Kolts sentenced at emotional hearing

MIDDLEBURY — Rein Kolts, a 70-year-old Orwell resident and former coach and bus driver at Shoreham Elementary School, on Monday was sentenced to 25 years to life in prison for repeated nonconsensual sex with a minor.
Kolts was convicted on Jan. 20 for the assaults on a girl who was 11 to 13 years old when the crimes were committed. The victim, a New Hampshire resident and Kolts’ niece, told police the offences occurred more than five times at Kolts’ Orwell home and once in Chester.
Kolts, who was sentenced in Addison Superior Court, criminal division, is appealing that verdict to the Vermont Supreme Court. Judge Samuel Hoar and Addison County State’s Attorney Dennis Wygmans said in court on Monday that Kolts has filed complaints against both of them that are pending.
Hoar rendered the sentence after hearing not only from Wygmans and Kolts’ defense lawyer, John St. Francis, but also from family members of the victim.
The victim’s mother and sister, New Hampshire residents, directed their anger for almost 20 minutes both at Kolts and his wife, Karin Hall-Kolts, who they blamed for backing her husband and not believing and supporting her niece.
The sentence guidelines called for Hoar to impose a sentence of at least 25 years, and both women sought the maximum of life in prison for a man the victim’s mother referred to as a “despicable pedophile” and a “sick, twisted individual.”
“You were a coward who preyed upon a young individual with your selfish, despicable, gross passion,” said the victim’s mother, looking at Kolts. “He needs to receive the maximum sentence so he will not do any more harm.”
The victim’s sister called Kolts “society’s worst nightmare,” “the monster that every parent is fearful of,” and “the most disgraceful human being that walks on the face of the earth.”
She called him an “arrogant and self-centered individual” for not pleading guilty and thus prolonging the family’s agony even after twice confessing to his crimes, once on videotape to Vermont State Police, and added, “Today, I know you will be stuck in a jail cell for the rest of your pathetic life.” 
The victim’s sister said the victim took a dark turn when the abuse started, and only when she came forward and tell the world what was happening did the family understand why.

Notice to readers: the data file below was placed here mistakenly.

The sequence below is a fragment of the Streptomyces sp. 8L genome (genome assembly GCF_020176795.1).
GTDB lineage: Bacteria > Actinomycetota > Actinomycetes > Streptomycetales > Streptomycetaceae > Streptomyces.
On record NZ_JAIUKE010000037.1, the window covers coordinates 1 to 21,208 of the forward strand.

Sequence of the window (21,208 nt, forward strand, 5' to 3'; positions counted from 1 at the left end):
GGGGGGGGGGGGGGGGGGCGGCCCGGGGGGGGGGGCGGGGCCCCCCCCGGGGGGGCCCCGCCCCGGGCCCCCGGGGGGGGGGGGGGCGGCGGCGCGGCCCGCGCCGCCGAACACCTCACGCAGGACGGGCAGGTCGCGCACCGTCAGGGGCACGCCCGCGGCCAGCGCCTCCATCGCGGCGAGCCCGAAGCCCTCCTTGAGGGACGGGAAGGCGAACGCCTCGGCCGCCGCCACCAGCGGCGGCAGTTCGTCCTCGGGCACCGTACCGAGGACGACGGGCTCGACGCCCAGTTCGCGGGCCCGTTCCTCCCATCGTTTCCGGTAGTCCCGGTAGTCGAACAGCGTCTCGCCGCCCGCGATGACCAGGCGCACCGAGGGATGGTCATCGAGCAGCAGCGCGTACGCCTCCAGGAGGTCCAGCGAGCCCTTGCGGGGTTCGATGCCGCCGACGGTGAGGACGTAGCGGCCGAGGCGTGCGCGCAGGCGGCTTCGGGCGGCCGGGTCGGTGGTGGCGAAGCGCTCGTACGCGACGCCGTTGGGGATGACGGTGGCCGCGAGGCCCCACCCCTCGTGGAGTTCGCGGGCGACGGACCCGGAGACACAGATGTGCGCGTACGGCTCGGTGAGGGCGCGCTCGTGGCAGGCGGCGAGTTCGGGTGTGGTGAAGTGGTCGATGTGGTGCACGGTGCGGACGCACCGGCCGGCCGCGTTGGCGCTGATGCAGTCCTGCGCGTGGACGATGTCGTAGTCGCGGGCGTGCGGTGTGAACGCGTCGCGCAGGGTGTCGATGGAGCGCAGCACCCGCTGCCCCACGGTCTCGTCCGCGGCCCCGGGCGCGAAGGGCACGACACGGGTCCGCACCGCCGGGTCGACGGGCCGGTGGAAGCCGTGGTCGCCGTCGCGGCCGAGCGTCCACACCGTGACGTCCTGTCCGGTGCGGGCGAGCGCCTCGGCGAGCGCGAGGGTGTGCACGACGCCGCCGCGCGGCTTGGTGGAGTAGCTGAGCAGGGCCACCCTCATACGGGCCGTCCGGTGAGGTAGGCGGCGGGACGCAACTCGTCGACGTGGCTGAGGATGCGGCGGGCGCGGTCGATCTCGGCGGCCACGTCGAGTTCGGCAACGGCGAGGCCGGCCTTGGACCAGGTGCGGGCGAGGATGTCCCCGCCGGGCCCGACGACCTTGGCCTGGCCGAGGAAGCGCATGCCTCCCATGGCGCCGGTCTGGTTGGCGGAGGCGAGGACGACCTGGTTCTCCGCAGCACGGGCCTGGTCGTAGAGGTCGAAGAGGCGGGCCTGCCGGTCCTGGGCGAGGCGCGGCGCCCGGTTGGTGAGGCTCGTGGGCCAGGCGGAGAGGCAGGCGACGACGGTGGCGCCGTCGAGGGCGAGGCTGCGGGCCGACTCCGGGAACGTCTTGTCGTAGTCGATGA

“My sister growing up always had a smile on her face. She was always happy, and she was very confident … But when my sister turned 11 years old, she turned more secluded and started wearing dark clothing, and started to injure herself,” she said. “Little did I know that a man that I trusted to spend so much time with my little sister would do something like this.”
The victim’s sister said that when Kolts was found guilty in January her younger sister started to do better.
“She is now a strong young woman … She will continue with counseling,” she said. “She is getting stronger every day with this horrible repulsive individual behind her out of sight.”
The two women’s sentencing testimony showed an angry rift between two sides of a family that formerly spent holidays together in Orwell. The victim’s mother referred to Kolts’ wife and friends who also protested Kolts’ innocence as a “gaggle of evil supporters,” and that there would be no more contact among them.
“We have ridded ourselves of the evil influences caused by these immoral people,” she said, later adding the victim at first missed those people she once had happy times with, but “She has since learned that people like this are trash to be disposed of.”
Kolts also spoke and said he was “brokenhearted” about the family rift.
He also continued to protest his innocence, although a jury that deliberated for 88 minutes in January did not agree.  
“The reason I’m here today is because of very incompetent counsel at trial,” Kolts said.
St. Francis did not represent Kolts in January; Mark Furlan did.
Kolts insisted the state withheld evidence and suppressed testimony; questioned the mental health of the victim and the validity of her testimony, which he called “wholly unreliable”; and stated there was no physical evidence of rape to the victim, detailing specifics he said were lacking.
“The state cannot even prove a rape occurred,” he said, adding he suffers from “erectile dysfunction.”